Feeling overwhelmed is something we can all relate to, and when we are in this mindset, oftentimes we end up reacting in ways that only aggravate the situation rather than improve it.
Here are five common ways people who are overwhelmed tend to undermine themselves, as well as some practical solutions for each.
You think you don’t have time for actions that would help you. Often when overwhelmed, people think of all the things they could do to help themselves re-center or gain control over the situation, such as hiring a cleaner, scheduling a therapy session, or planning a fun night with friends. Instead of following through with these actions, they convince themselves that they’re far too busy and that they should wait for the “right moment.”
When people dismiss their own good ideas, it can lead to a sense of helplessness. Instead, remind yourself that your actions don’t have to be perfect. Perhaps you don’t have time to interview top picks for therapists, but you can still choose a therapist that meets some of your criteria and see how you feel after a couple of sessions. By acting to help yourself, you’ll feel more in control and you’ll get into the habit of finding realistic and doable solutions.
You don’t utilize your unconscious mind enough. Forcing yourself to focus can sometimes be counterproductive if you’re already stretched too thin. Often, taking a refreshing walk or aimlessly doodling to let your mind drift will lead you to an imaginative solution you wouldn’t have thought of otherwise.
Your unconscious mind can help you generate ideas to get important things done without pressuring yourself to always be focused, which is a demanding and unrealistic expectation to have. Try and identify activities such as exercising or reading that tend to let your mind drift in a way that helps you solve problems.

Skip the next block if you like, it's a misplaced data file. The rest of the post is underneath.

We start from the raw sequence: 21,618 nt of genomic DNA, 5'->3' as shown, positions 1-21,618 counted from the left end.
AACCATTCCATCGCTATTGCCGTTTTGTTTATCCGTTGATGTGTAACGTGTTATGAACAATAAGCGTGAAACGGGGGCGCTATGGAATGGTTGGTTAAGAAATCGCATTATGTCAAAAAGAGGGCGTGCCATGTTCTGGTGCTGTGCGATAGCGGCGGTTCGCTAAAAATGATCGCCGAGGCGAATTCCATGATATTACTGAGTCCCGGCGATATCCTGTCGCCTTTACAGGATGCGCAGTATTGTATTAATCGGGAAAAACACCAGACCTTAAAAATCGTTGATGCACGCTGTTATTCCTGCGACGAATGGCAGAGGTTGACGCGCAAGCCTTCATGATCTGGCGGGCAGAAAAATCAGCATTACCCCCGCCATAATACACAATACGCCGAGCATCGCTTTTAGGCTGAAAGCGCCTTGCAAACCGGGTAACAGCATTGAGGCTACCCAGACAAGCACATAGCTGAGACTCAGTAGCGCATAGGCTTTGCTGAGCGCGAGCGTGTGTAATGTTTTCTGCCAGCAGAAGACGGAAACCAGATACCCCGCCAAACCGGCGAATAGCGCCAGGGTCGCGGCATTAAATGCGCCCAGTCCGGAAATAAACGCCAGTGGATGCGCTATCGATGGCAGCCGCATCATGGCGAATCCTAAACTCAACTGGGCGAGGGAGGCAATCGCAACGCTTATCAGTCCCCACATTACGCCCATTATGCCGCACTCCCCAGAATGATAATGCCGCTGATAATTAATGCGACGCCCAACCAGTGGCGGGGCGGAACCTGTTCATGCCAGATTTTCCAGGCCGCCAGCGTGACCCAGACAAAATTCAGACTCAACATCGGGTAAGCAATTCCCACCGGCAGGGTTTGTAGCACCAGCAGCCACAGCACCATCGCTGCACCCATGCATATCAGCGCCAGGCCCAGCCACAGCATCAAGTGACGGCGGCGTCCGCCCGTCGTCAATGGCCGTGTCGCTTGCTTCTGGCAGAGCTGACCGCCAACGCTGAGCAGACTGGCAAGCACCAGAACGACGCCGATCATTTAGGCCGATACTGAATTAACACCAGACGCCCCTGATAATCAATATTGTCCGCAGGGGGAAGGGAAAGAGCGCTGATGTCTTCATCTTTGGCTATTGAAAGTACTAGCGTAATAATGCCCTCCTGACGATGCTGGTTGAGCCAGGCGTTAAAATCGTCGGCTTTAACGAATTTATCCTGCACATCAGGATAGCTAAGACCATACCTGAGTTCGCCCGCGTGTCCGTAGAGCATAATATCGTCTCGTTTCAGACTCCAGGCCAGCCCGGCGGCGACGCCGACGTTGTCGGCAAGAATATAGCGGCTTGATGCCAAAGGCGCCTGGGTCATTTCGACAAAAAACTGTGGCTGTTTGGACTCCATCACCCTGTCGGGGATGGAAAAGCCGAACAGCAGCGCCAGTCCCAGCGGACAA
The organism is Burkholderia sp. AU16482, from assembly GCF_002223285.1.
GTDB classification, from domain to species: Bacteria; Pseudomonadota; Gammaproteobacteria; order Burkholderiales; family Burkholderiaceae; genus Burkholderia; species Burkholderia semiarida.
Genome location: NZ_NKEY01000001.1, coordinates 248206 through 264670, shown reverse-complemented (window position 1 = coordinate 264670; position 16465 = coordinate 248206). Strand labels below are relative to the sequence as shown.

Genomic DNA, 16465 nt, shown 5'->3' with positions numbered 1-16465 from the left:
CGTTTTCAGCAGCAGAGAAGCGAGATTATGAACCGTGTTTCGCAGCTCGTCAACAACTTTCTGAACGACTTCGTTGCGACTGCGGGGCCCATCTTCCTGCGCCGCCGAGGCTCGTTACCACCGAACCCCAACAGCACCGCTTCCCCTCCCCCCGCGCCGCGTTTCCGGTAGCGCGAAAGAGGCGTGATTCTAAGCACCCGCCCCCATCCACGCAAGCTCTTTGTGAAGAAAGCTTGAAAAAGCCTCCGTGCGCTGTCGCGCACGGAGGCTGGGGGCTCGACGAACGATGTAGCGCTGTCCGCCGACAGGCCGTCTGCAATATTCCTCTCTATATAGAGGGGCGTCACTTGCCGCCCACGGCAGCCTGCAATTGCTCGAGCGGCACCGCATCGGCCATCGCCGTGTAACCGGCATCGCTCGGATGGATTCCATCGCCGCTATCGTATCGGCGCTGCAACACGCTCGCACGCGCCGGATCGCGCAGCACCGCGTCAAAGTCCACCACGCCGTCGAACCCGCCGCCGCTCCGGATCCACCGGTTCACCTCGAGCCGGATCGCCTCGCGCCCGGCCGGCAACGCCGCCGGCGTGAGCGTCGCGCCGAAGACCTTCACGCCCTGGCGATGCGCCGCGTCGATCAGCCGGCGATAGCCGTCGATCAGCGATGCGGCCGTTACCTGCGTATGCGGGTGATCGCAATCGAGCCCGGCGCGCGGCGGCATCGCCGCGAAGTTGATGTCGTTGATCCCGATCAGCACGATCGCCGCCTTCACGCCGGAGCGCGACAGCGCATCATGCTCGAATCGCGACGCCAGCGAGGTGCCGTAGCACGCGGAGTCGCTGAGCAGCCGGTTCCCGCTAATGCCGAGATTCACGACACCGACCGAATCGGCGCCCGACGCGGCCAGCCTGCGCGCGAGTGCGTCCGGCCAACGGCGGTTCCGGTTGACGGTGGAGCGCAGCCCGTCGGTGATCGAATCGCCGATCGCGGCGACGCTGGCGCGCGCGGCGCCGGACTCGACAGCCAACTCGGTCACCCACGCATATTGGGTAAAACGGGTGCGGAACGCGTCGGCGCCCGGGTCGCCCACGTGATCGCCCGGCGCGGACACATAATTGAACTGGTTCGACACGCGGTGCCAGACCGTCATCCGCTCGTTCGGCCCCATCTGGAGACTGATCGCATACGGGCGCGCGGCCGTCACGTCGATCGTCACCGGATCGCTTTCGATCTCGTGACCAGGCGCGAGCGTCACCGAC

You interpret feeling overwhelmed as a weakness. As the saying goes, you are your own toughest critic, and this especially applies when feeling overwhelmed. You may find that you belittle yourself, saying, “I shouldn’t feel overwhelmed by this. It’s not hard.” This self-criticism can then trigger feelings of shame or anxiety, which only make the task more difficult.
If you notice that you start doing this, try and practice compassionate self-talk instead.
You default to your dominant approaches and defenses. Stress tends to make people more rigid in their ways as they cling on to dominant and familiar habits for a sense of security to counterbalance stress. In turn, this makes them less flexible to the demands of the situation.
This could mean turning a generally thoughtful person into an over-thinker, a self-reliant person into a micro-manager, and someone who has high standards can end up falling into perfectionism. If you sense yourself falling into this trap, then take a moment to re-evaluate whether you’re matching your values to the demands of the situation.
You withdraw from your supports. When people feel overwhelmed, they tend to feel more low energy than usual, reserving their drive and attention for the high-priority tasks that are most on their minds. This could lead to subtle changes in behavior and emotional availability.
Remind yourself to take the time to enjoy connecting with friends and family, even if you feel as though you’ve got limited energy. Oftentimes, these moments can refresh your mind and allow you to take on whatever tasks ahead with a more positive mindset.